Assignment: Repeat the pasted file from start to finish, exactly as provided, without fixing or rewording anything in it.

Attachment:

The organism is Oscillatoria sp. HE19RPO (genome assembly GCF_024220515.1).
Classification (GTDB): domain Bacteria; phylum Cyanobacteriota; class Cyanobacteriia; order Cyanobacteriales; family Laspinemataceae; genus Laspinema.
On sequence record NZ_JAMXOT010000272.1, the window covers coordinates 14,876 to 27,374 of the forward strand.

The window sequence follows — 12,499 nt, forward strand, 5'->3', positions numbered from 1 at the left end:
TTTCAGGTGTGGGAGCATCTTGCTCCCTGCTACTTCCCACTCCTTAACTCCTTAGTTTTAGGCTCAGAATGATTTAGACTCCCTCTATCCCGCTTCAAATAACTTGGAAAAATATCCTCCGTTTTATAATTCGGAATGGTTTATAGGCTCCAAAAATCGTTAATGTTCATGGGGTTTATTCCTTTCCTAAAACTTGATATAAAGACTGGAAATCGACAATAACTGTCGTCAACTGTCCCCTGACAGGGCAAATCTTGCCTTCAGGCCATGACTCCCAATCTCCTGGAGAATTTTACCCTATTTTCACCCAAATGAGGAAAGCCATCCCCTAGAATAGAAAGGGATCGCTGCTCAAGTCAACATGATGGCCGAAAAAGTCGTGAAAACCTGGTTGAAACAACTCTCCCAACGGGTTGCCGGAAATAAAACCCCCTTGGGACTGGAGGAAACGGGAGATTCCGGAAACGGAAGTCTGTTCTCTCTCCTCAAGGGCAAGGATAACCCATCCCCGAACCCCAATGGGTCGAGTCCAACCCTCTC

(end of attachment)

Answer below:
The organism is Oscillatoria sp. HE19RPO (genome assembly GCF_024220515.1).
Classification (GTDB): domain Bacteria; phylum Cyanobacteriota; class Cyanobacteriia; order Cyanobacteriales; family Laspinemataceae; genus Laspinema.
On sequence record NZ_JAMXOT010000272.1, the window covers coordinates 14,876 to 27,374 of the forward strand.

The window sequence follows — 12,499 nt, forward strand, 5'->3', positions numbered from 1 at the left end:
TTTCAGGTGTGGGAGCATCTTGCTCCCTGCTACTTCCCACTCCTTAACTCCTTAGTTTTAGGCTCAGAATGATTTAGACTCCCTCTATCCCGCTTCAAATAACTTGGAAAAATATCCTCCGTTTTATAATTCGGAATGGTTTATAGGCTCCAAAAATCGTTAATGTTCATGGGGTTTATTCCTTTCCTAAAACTTGATATAAAGACTGGAAATCGACAATAACTGTCGTCAACTGTCCCCTGACAGGGCAAATCTTGCCTTCAGGCCATGACTCCCAATCTCCTGGAGAATTTTACCCTATTTTCACCCAAATGAGGAAAGCCATCCCCTAGAATAGAAAGGGATCGCTGCTCAAGTCAACATGATGGCCGAAAAAGTCGTGAAAACCTGGTTGAAACAACTCTCCCAACGGGTTGCCGGAAATAAAACCCCCTTGGGACTGGAGGAAACGGGAGATTCCGGAAACGGAAGTCTGTTCTCTCTCCTCAAGGGCAAGGATAACCCATCCCCGAACCCCAATGGGTCGAGTCCAACCCTCTC